Lord Edward Fitzgerald or O'Connell or Smith O'Brien joined in the movement. Nevertheless the germs of Fenianism were everywhere. “ If the truth must be spoken," it was said in 1870, by one not given to exaggeration, “there are few Irishmen to be found at this moment (save those in place or seeking it) who have not hidden within their bosoms a soupçon of that which, in its concentrated form, constitutes the chief characteristic of Fenianism.”To such a pass had English Governments brought the country by their indifference to Irish grievances and their contempt of Irish opinion.

“ Irish Nationality in 1870,” by a Protestant Celt, 2nd edit. p. 39.




THE Fenian movement, and the widespread sympathy which it evoked, administered a rude shock to English optimism. To fair-minded men, who had clung as long as they could to the idea that the famine had swept away the causes of the Irish trouble, it became clear that disaffection so deep and general could not spring from mere wantonness of spirit, but must be due to the pressure of real grievances. There was still talk, it is true, of further and more zealous repression. In letters to the Times, the Government were urged to place Ireland under martial law. But teaching of a wiser and more temperate nature happily prevailed. “The Fenian movement," wrote Mr. Goldwin Smith on the day of the Manchester executions," is not religious, nor radically economical (though, no doubt, it has in it a socialistic element), but national; and the remedy for it must be one which cures national discontent. This is the great truth which the English people have to lay to heart.” “If there is anything sadder than the calamity itself," wrote Mr. Mill in 1868, referring to Fenianism, “it is the unmistakable sincerity and good faith with which numbers of Englishmen confess themselves incapable of comprehending it. They know not that the disaffection, which neither has nor needs any other motive than aversion to the rulers, is the climax to a long growth of disaffection, arising from causes that might have been removed." 2 Surely nobody can think it wonderful,” said Mr. John Morley in the same year, " that the Irish farmer and the Irish peasant associate the name of England ... with all that is miserable and oppressive.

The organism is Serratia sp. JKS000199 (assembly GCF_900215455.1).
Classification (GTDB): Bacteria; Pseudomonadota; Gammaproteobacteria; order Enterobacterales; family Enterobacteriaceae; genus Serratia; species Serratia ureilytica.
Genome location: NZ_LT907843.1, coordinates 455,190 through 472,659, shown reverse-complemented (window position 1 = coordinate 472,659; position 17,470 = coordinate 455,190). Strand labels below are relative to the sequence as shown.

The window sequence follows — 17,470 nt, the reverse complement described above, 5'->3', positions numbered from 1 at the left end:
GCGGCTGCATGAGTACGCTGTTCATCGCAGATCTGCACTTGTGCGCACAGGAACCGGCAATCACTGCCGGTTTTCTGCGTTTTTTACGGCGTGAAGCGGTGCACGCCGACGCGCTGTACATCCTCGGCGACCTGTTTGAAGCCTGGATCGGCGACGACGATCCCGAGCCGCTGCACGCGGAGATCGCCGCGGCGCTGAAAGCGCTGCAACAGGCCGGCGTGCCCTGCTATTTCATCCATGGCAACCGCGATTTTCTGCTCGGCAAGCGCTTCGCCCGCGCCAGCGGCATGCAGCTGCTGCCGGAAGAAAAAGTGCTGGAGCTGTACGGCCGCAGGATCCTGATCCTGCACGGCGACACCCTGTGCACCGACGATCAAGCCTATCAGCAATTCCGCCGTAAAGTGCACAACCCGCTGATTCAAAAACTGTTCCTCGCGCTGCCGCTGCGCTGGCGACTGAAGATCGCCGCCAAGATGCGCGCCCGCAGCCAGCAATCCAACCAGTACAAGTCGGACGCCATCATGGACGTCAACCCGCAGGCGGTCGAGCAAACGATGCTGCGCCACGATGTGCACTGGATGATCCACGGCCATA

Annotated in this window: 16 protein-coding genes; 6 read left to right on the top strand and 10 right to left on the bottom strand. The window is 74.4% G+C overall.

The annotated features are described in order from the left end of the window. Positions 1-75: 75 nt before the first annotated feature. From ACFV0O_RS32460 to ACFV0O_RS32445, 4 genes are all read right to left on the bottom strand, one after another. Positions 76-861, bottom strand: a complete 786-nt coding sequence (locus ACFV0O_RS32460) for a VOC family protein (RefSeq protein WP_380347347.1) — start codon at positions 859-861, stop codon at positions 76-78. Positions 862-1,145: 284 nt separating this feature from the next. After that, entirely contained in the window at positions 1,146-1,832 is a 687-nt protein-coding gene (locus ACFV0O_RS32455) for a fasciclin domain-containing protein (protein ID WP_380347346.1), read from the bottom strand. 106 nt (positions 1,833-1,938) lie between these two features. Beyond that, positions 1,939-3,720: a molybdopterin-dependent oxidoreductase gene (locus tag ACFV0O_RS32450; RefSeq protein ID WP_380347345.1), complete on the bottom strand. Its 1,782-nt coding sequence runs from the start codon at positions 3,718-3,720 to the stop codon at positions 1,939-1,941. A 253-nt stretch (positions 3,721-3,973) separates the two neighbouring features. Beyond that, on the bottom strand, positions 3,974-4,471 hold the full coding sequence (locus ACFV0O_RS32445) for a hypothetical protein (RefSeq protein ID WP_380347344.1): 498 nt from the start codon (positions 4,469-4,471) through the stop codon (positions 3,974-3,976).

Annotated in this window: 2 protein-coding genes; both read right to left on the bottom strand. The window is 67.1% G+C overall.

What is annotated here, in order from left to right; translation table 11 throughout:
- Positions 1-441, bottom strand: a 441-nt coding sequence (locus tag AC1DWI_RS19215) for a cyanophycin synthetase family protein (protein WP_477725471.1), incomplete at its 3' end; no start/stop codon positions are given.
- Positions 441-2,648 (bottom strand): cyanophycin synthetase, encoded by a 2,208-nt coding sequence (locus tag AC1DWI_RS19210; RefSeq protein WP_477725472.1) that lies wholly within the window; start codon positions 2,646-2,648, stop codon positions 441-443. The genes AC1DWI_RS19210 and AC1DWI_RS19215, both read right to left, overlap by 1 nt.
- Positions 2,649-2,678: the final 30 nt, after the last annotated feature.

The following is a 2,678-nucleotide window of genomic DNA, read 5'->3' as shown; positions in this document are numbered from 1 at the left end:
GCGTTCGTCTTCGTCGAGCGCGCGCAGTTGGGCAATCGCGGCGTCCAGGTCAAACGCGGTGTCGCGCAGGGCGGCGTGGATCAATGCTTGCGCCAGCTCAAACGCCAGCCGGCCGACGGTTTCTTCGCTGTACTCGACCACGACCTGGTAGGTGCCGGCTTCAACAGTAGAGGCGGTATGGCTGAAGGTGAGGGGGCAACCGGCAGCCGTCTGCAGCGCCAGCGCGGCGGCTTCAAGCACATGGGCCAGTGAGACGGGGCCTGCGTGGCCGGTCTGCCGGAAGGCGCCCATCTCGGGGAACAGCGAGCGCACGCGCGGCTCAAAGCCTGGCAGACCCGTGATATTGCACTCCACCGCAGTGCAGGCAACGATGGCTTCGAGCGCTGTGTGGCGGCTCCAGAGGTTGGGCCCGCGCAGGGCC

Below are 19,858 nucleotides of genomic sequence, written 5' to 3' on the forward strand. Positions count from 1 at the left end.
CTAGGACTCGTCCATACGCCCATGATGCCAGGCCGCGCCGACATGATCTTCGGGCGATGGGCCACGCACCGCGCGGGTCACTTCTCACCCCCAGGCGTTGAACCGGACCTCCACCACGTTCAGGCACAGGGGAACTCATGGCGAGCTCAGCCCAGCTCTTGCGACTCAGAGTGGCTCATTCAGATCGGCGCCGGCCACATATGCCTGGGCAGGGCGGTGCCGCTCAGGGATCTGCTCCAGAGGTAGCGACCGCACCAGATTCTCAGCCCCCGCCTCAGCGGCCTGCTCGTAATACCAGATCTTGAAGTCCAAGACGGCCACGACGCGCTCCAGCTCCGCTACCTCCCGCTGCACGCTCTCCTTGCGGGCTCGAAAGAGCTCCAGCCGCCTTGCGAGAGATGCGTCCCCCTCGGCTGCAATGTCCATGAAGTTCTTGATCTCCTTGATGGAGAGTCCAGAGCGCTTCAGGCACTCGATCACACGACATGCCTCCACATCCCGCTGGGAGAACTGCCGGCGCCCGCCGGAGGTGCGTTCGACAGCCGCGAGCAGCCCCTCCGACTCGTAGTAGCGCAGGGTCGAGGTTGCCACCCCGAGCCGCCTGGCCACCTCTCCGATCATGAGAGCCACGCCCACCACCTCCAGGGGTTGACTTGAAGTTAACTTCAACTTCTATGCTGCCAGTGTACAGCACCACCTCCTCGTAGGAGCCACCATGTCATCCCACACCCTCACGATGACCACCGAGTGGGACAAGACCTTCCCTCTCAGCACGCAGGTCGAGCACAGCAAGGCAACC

1 “The Irish Question ” (1868), p. 5.

England and Ireland," p. 6.





And nobody can believe that England is fully alive to her duty as the imperial nation. The landlords harp continually on their right to do as they will with their own; and the alien clergy, in just the same strain, together with their confederates in this country, declare that their rights are in danger. I have never heard of either the one or the other saying a word of their duties. The idea of political duty is not known to them. And it is this fact which impresses an Irishman.” 1 Even Earl Russell, the last man to be carried away by any unpractical enthusiasm, was driven to acknowledge that the Irish tenant and the Irish Roman Catholic had grievances that should be redressed. “If, then," he said, "we can find a man with the brilliant oratory of Canning and the sterling honesty of Althorp, it is to such a man that the destiny of this country and the prospects of Ireland ought to be consigned. The University of Oxford, overflowing with bigotry, might indeed reject such a man, but I feel persuaded the great county of Lancaster would never fail him, nor would the country at large cease to celebrate his pure and immortal fame.”? The county of Lancaster did fail the man thus summoned to a great work; but the country at large went heartily with him in 1868 and 1869 in carrying out an even bolder policy than Earl Russell advised.

When Lord Palmerston died in October 1865, every one felt that, his restraining influence being gone, times of great political change were at hand. For the next three years the question of Parliamentary reform engrossed attention. Failing to carry their Bill, Earl Russell and Mr. Gladstone were succeeded in July 1866 by Lord Derby and Mr. Disraeli, whose Reform Act of 1867 established the household franchise in boroughs. In the following year Scotland received a similar measure, while Ireland was put off with a reduction of the £8 rating franchise to £4. The field was now clear, and Ireland claimed and compelled the undivided attention of Parliament.

1 “ Ireland's Rights and England's Duties," lecture at Blackburn in 1868.

2 “A Letter to the Right Honourable Chichester Fortescue on the State of Ireland," p. 83.